Availability. There were minimal considerations given to ensuring availability of the messages, especially from the viewpoint of modern information security. The meandering routes taken for all communication and the long distances to be travelled made it so that, in the absence of any high-speed data transmission technology, the only concern of the conspirators was to ensure secure delivery of messages. Walsingham was keen to ensure steady communication between Mary and her supporters as this was the most important pre-requisite for gathering evidence against Mary.
Now that we have discussed the original intricacies of the plot and the various mechanisms employed for secure communication during the conception of the Babington Plot in the late 16th century, we can proceed to adapt the scenario to the 21st-century. Should a similar scenario arise in the present era, the following adaptations of the original plot are quite probable.
Firstly, the communication link would definitely be digital. As the people involved in the conspiracy are distributed far apart from each other geographically, it is only logical that digital communication media, most likely the internet and e-mail, would be employed.
Secondly, due to the addition of high-speed computing in to the mix, both the cryptography and cryptanalysis techniques would be significantly upgraded. Instead of a simple substitution cipher, which can be easily cracked using computers, a more sophisticated encryption algorithm would be used.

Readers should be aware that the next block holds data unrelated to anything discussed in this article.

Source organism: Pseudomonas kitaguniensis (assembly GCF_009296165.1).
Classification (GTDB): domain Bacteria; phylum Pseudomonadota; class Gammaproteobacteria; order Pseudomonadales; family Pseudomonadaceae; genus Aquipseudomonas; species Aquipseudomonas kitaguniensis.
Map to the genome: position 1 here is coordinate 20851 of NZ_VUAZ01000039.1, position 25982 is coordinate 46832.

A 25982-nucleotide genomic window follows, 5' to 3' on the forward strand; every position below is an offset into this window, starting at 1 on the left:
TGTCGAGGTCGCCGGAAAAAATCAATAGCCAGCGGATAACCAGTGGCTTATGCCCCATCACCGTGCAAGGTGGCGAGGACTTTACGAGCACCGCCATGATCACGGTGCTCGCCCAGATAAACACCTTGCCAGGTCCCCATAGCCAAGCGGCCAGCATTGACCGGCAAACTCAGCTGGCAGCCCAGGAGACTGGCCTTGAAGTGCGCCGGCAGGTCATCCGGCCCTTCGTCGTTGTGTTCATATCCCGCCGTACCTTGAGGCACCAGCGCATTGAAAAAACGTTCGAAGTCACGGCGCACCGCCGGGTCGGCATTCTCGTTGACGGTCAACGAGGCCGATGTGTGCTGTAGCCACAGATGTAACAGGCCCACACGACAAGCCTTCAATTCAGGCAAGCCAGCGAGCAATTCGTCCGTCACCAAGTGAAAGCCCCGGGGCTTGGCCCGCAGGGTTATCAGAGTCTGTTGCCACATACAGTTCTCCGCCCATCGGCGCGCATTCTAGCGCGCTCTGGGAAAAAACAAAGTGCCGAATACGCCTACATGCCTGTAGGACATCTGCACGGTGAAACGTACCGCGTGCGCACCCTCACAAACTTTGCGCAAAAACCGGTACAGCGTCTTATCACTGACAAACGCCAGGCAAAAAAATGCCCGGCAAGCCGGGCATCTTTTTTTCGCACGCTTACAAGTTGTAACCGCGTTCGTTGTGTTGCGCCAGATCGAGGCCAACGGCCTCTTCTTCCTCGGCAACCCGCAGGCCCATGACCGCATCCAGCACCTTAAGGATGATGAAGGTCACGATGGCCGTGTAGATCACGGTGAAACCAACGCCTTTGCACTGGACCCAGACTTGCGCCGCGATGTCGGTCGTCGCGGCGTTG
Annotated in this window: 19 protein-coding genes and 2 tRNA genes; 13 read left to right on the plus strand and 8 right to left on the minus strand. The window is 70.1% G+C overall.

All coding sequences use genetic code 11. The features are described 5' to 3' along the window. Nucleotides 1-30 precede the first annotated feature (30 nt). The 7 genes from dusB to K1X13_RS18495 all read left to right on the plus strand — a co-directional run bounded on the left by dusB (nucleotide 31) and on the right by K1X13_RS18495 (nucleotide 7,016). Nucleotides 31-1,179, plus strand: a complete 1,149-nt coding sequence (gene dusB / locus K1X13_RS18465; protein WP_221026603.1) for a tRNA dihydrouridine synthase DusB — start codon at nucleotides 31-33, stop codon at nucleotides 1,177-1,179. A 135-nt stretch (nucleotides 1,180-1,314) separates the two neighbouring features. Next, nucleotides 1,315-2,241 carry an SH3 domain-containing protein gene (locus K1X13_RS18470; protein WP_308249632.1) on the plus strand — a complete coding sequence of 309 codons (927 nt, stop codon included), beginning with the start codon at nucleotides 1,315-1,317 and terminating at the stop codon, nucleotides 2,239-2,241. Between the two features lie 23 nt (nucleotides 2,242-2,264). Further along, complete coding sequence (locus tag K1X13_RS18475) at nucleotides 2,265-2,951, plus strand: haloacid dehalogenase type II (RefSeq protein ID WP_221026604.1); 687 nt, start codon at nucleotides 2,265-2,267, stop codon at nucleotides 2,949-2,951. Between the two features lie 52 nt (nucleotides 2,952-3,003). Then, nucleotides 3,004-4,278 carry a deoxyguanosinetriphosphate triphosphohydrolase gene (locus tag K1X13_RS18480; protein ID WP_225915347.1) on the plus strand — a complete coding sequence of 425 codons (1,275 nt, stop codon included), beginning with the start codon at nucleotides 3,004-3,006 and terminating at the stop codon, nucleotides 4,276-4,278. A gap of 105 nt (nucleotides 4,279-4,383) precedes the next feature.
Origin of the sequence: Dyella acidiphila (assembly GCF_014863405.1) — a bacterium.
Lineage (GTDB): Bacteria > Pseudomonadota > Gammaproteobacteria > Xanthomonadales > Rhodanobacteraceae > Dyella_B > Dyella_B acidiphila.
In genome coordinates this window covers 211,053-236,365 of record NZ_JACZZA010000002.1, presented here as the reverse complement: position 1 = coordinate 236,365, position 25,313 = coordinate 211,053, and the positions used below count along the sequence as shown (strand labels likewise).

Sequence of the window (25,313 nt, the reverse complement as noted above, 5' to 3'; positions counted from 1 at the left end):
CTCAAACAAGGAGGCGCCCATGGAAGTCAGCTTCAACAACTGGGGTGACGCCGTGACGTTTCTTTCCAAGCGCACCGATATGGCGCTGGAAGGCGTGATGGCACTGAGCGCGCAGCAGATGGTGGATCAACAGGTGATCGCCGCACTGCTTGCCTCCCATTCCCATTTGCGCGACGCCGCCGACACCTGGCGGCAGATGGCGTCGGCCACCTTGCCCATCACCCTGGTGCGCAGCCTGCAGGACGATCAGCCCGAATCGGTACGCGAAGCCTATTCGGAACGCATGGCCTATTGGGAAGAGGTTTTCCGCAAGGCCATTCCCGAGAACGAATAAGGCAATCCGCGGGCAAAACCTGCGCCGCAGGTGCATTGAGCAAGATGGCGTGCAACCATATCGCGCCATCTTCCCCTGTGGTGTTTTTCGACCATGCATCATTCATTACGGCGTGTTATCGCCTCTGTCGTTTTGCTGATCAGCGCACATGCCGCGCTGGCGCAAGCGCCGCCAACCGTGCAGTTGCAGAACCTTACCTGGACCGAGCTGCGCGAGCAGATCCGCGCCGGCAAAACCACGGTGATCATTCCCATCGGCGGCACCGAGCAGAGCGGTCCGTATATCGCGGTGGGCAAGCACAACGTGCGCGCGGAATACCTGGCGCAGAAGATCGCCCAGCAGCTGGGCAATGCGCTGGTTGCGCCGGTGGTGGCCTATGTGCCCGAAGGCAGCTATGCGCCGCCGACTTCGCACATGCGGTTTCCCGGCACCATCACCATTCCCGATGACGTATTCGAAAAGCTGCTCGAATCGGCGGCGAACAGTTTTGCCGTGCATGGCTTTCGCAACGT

Thirdly, the role of Gilbert Gifford would experience a notable change. Modern day message carriers, the role previously played by Gilbert Gifford, are computers and not people. Thus, it is highly likely for Mary to communicate directly with Babington and other conspirators without needing Gifford to relay her messages. It is thus more likely for Gifford to only receive copies of their exchanges for the purpose of managing logistics or such, if at all. The other people and props involved purely in communication of messages, such as the brewer and his beer barrels, can be imagined to have been replaced by e-mail Servers and electronic devices hard-wired with communication protocols.
Fourthly, new security concerns arising out of usage of modern technology will need to be addressed. Most of these are modern day complications, derivations or branches of existing security issues which have been born due to the advances in technology, for example new forms of social engineering attacks.
Therefore, to imagine the enactment of the Babington Plot in the modern era such that Mary Stuart and her fellow conspirators would strive to establish a secure line of communication via modern e-mail technology, it can be postulated that these techniques would be employed:
Mail Transfer Agent (MTA). This is a modern day take to the brewer and his beer barrel from the original plot in the 1580s. Messages are transferred between the conspirators using a well-known MTA as this ensures that the MTA will ensure many aspects of secure transmission, including a measure of confidentiality, integrity and most importantly availability. In the modern day, digital transmission of data should be almost instantaneous and availability of message transmission services as well as transmitted data is a huge concern. Therefore, relying on a well-established and publically respected MTA is recommended.